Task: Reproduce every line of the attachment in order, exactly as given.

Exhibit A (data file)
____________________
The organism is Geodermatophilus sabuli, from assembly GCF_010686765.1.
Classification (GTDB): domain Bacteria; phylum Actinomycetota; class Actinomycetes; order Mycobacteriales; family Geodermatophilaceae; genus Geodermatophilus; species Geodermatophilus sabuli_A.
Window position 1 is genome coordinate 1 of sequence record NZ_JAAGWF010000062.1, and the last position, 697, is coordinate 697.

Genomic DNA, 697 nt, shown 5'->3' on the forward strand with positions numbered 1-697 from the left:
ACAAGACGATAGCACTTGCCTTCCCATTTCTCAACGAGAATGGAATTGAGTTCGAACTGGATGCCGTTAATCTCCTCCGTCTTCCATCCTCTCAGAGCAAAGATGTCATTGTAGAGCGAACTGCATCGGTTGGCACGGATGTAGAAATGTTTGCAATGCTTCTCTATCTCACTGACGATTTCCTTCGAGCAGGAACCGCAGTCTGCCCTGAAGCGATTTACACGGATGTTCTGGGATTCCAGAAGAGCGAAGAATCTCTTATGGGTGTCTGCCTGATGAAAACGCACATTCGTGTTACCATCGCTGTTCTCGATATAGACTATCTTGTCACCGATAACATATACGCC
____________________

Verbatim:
The organism is Geodermatophilus sabuli, from assembly GCF_010686765.1.
Classification (GTDB): domain Bacteria; phylum Actinomycetota; class Actinomycetes; order Mycobacteriales; family Geodermatophilaceae; genus Geodermatophilus; species Geodermatophilus sabuli_A.
Window position 1 is genome coordinate 1 of sequence record NZ_JAAGWF010000062.1, and the last position, 697, is coordinate 697.

Genomic DNA, 697 nt, shown 5'->3' on the forward strand with positions numbered 1-697 from the left:
ACAAGACGATAGCACTTGCCTTCCCATTTCTCAACGAGAATGGAATTGAGTTCGAACTGGATGCCGTTAATCTCCTCCGTCTTCCATCCTCTCAGAGCAAAGATGTCATTGTAGAGCGAACTGCATCGGTTGGCACGGATGTAGAAATGTTTGCAATGCTTCTCTATCTCACTGACGATTTCCTTCGAGCAGGAACCGCAGTCTGCCCTGAAGCGATTTACACGGATGTTCTGGGATTCCAGAAGAGCGAAGAATCTCTTATGGGTGTCTGCCTGATGAAAACGCACATTCGTGTTACCATCGCTGTTCTCGATATAGACTATCTTGTCACCGATAACATATACGCC